lot of the information that's being collected, presented to humans who currently manually have to review things, right? So, your audits, your discoveries, your additional information retrieval, summarization, potential, are the great use cases that we're looking at, right? Your knowledge management, some of the Q& A systems, that's currently, this knowledge lies somewhere on your SharePoints.

Uncompletely lost. Except maybe your admins, no one knows. People who wrote it, people who audited it, right? Possibly the only one who knows the content. Your regular users cannot get it. Unlocking that, very often, is low risk, and that's what we see from OpenAI, Enterprise, DevNet, right? The creation of those targeted bots is now being simplified to the point where you have to start dropping

files.

You still will require a lot of alignment, right? And that's where... The workforce knowledge that is not panacea is important because the answer is likely correct. It's not guaranteed to be correct. Yeah. And it's a very different way to interact with data and the knowledge. But then incrementally, you start building on this information.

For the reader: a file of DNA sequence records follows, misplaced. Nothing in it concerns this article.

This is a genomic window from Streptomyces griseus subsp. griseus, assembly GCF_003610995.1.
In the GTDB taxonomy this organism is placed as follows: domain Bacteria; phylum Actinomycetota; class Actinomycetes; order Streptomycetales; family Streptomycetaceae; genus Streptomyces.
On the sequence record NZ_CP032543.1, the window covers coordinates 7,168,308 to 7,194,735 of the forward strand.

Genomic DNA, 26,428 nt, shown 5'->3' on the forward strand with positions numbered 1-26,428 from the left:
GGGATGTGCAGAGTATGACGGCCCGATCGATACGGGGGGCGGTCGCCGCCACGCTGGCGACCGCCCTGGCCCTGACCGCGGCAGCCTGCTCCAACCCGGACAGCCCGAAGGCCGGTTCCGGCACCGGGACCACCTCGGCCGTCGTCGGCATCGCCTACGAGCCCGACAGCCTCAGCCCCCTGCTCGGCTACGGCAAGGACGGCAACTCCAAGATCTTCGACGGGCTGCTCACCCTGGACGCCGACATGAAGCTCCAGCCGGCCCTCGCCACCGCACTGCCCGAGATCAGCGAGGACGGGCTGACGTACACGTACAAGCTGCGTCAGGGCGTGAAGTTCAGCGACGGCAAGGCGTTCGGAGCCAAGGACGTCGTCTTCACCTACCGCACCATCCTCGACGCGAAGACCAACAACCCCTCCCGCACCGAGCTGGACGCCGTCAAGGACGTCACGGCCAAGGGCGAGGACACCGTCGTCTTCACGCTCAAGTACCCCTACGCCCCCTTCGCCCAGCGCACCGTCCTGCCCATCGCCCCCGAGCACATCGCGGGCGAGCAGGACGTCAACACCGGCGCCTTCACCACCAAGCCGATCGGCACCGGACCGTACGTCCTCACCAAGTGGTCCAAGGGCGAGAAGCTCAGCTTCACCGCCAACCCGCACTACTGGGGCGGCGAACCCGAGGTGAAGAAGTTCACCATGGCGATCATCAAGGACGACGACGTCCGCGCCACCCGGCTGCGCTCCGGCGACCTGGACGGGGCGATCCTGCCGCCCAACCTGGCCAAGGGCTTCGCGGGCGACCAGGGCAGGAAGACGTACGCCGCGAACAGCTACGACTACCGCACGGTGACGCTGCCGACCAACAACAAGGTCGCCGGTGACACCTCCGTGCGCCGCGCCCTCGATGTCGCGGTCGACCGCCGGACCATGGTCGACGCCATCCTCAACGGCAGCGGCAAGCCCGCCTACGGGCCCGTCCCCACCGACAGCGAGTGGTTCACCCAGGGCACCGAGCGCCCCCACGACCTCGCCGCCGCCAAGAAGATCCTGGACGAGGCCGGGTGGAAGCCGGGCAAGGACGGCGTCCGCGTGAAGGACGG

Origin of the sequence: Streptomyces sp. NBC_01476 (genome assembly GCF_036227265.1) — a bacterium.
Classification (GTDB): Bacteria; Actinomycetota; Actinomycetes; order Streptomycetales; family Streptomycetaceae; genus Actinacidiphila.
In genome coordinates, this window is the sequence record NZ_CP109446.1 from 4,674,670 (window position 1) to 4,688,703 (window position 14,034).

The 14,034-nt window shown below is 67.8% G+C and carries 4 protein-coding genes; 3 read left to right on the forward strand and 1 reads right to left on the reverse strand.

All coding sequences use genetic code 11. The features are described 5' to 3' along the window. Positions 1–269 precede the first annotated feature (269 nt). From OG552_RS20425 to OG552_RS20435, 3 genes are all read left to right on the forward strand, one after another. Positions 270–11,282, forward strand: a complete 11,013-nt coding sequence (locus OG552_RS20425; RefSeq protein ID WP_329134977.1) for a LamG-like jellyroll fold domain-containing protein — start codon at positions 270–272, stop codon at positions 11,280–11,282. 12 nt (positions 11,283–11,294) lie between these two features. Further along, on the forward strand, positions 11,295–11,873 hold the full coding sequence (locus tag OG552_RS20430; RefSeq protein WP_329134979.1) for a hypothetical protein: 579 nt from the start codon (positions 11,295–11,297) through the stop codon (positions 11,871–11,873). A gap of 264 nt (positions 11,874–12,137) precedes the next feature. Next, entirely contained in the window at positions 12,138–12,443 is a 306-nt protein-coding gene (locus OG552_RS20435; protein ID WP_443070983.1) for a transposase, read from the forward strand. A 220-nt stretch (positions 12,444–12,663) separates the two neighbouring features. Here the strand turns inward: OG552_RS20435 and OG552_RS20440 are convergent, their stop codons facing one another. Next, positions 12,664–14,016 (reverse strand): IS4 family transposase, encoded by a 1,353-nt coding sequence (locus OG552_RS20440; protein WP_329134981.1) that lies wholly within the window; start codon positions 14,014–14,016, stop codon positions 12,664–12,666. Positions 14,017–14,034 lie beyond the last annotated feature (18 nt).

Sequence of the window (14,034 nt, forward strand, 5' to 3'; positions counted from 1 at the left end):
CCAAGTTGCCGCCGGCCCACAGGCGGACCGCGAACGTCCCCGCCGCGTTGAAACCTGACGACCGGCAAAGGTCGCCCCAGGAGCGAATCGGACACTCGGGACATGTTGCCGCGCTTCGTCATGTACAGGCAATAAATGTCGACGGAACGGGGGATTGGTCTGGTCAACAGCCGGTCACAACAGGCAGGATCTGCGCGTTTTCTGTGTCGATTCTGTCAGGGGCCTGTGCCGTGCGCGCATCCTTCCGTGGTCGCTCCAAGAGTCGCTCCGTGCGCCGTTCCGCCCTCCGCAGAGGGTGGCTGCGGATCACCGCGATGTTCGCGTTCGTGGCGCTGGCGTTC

So, can I start getting my preliminary report the same way I'm getting in radiology? Right, for a lot of the things in the data. Yes, right, like, your radiology reports are not 100 percent accurate. Right? Sometime you may say preliminary reading was incorrect. Your goal is to be as precise but still you can operate from this.

I think a lot of the generative AI tools may be something similar, right? Into this radiology, early fast reports, right? Where you can get a glimpse of information. You're trying to look through your uh, stored in endless Excel reports, right? That's kind of the story. Clothing and asking some of the questions where precision it may be not as critical as long as you're directionally correct You actually start

getting some of the value.

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 Yeah, I think the point you're making is so important And I worry sometimes that people think well that's so pedestrian like what you're describing That's so kind of you know table stakes kind of an approach But we need to get the reps in because we don't fully know how to use this yet And so I think that is the that's the training ground to get the reps in to get good at this and And then some of the more advanced, more exciting clinical applications will be better prepared for them.

Instead of starting right there. So I would

argue, please, right, that, this Watson movement harmed more than helped. Okay. Why? Because everyone was excited, right? Yes. It's almost a decade ago. Yeah. Right? And then big failures, spectacular failures, and out of a sudden, people are afraid. Yes. People are afraid to talk about it.

People are afraid to dream. People are afraid to. Yeah. And I'm gonna talk about all of it, right? That's what's slow development, right? What's important is the velocity. Right? And you are not getting from 0 to 100 in milliseconds, right? We're still talking about the seconds. You need to properly, kind of get into the right velocity.